Algal bloom off the western coast of Ghana is threatening fishing livelihoods in the affected coastal communities, a Ghanaian official told Xinhua in an interview.
Mike Abakah-Edu, the regional secretary of the Ghana National Canoe Fishermen’s Council (GNCFC), said the invasion of sargassum, brownish seaweeds of the algae family, is taking a heavy toll on the trade and incomes of the fishermen in the region.
“It is in not only one community, but stretches from Newtown, near the boundary with Cote d’Ivoire, to the eastern end of the western coast-line at Shama town,” said Abakah-Edu.
The GNCFC official said the invasion, which started about 12 years ago, keeps increasing in volume except for a few years and affects the whole fishery, adding the seaweeds also destroyed or damaged the fishing gear such as the nets and outboard motors, increasing their maintenance cost.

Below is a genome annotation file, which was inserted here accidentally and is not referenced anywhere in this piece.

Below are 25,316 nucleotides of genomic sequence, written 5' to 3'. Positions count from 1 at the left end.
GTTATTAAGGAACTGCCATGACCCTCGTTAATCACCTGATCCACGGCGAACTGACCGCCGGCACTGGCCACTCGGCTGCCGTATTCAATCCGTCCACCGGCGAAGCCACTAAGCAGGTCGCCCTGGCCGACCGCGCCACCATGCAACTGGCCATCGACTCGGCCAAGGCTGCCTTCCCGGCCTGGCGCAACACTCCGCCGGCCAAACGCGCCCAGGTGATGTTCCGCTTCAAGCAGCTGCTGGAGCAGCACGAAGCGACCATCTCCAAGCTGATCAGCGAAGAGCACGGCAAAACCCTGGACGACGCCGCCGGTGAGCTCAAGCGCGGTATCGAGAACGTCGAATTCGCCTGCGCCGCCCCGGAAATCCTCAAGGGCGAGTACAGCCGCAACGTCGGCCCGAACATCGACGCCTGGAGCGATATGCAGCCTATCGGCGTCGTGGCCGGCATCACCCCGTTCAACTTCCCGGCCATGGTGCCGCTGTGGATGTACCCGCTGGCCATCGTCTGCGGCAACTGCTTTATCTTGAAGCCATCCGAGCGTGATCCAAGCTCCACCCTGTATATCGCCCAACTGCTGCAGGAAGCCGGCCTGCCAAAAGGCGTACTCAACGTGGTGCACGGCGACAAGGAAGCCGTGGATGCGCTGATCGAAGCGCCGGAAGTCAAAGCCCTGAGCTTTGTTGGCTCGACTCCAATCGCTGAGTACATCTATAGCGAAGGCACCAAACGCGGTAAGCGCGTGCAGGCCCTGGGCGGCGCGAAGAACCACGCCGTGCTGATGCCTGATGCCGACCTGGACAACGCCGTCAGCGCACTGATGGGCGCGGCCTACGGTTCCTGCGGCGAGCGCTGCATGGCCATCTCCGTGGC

Anthony Acquah, a fisherman at the Apewosika Beach in Axim, west of the Western regional capital of Takoradi, said the situation was getting out of hand and killing the fishing trade along the western coast of Ghana.
“When the seaweeds crash into our nets, we spend about a month cleaning and repairing the affected nets, all of which time, we cannot go fishing, and our families starve,” said Acquah, who called for the government to take immediate steps to find a lasting solution to the menace. Enditem